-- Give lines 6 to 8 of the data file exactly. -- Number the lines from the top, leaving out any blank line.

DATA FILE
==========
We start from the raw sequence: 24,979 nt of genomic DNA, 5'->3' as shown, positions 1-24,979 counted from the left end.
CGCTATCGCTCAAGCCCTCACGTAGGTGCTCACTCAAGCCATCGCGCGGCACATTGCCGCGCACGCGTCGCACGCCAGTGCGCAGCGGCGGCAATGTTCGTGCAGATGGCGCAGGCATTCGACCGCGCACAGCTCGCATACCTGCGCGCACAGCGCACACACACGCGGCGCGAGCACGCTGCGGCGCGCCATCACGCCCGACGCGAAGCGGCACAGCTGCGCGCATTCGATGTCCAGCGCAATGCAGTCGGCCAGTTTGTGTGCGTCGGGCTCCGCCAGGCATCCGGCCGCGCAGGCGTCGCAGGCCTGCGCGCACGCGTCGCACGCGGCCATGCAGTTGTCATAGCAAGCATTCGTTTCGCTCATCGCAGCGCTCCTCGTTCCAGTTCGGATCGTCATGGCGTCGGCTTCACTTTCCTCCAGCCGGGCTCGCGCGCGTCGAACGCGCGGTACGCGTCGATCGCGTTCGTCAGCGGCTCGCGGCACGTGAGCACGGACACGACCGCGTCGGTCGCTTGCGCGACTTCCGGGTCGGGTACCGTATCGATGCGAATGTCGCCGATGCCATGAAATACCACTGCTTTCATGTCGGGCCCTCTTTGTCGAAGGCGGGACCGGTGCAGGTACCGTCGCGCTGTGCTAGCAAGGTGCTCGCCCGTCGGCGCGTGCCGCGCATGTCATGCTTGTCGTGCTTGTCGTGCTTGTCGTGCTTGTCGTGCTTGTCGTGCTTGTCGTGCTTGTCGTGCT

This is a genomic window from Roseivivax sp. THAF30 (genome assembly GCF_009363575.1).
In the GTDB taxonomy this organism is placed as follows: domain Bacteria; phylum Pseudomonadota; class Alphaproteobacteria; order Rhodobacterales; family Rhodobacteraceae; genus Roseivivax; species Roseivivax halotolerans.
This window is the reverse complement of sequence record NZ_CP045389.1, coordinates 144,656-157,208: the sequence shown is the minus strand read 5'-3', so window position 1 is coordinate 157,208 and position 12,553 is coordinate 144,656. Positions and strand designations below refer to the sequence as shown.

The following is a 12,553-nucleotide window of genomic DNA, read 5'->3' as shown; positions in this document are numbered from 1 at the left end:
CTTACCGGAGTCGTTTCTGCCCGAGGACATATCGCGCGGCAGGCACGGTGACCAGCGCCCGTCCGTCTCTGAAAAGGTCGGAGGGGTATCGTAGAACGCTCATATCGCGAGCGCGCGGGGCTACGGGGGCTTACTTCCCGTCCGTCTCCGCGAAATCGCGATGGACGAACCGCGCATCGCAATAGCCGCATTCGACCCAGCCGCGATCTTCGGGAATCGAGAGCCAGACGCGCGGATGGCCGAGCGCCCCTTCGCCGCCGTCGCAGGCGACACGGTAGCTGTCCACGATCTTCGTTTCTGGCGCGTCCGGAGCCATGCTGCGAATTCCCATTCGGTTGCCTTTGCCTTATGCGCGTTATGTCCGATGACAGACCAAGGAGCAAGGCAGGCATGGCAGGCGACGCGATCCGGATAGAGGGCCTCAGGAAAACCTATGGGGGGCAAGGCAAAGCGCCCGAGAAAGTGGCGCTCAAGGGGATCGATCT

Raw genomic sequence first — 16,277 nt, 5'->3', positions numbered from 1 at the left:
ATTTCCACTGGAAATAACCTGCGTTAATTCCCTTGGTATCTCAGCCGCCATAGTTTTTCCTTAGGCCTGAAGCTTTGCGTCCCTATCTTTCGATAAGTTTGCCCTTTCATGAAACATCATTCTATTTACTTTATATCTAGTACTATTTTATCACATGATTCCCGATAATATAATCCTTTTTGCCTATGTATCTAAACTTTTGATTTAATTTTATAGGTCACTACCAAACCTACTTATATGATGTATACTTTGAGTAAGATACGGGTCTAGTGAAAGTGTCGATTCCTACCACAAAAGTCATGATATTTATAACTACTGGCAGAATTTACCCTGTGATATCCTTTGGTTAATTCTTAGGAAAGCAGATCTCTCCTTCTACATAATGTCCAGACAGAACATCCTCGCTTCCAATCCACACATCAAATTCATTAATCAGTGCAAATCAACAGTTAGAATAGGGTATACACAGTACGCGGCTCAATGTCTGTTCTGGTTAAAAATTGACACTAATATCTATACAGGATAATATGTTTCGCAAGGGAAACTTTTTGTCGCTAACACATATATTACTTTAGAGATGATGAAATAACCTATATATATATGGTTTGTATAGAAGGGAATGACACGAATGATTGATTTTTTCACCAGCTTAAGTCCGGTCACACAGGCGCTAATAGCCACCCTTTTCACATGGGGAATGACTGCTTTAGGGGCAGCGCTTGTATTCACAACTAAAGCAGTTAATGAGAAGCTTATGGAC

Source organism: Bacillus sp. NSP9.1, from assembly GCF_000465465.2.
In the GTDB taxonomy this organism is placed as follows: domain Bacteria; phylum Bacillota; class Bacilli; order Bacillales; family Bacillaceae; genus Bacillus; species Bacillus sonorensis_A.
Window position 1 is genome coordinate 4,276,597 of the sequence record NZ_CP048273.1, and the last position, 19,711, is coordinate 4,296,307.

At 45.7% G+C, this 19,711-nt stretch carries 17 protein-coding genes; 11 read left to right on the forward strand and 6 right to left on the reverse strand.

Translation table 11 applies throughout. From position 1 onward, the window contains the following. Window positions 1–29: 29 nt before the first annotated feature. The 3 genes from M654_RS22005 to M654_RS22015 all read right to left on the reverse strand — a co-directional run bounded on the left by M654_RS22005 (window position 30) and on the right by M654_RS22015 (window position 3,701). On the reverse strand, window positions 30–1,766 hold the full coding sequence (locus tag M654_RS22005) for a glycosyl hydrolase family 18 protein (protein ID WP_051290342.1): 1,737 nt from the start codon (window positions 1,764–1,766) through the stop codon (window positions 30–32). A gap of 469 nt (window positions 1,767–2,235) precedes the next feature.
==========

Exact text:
The following is a 12,553-nucleotide window of genomic DNA, read 5'->3' as shown; positions in this document are numbered from 1 at the left end:
CTTACCGGAGTCGTTTCTGCCCGAGGACATATCGCGCGGCAGGCACGGTGACCAGCGCCCGTCCGTCTCTGAAAAGGTCGGAGGGGTATCGTAGAACGCTCATATCGCGAGCGCGCGGGGCTACGGGGGCTTACTTCCCGTCCGTCTCCGCGAAATCGCGATGGACGAACCGCGCATCGCAATAGCCGCATTCGACCCAGCCGCGATCTTCGGGAATCGAGAGCCAGACGCGCGGATGGCCGAGCGCCCCTTCGCCGCCGTCGCAGGCGACACGGTAGCTGTCCACGATCTTCGTTTCTGGCGCGTCCGGAGCCATGCTGCGAATTCCCATTCGGTTGCCTTTGCCTTATGCGCGTTATGTCCGATGACAGACCAAGGAGCAAGGCAGGCATGGCAGGCGACGCGATCCGGATAGAGGGCCTCAGGAAAACCTATGGGGGGCAAGGCAAAGCGCCCGAGAAAGTGGCGCTCAAGGGGATCGATCT

Raw genomic sequence first — 16,277 nt, 5'->3', positions numbered from 1 at the left: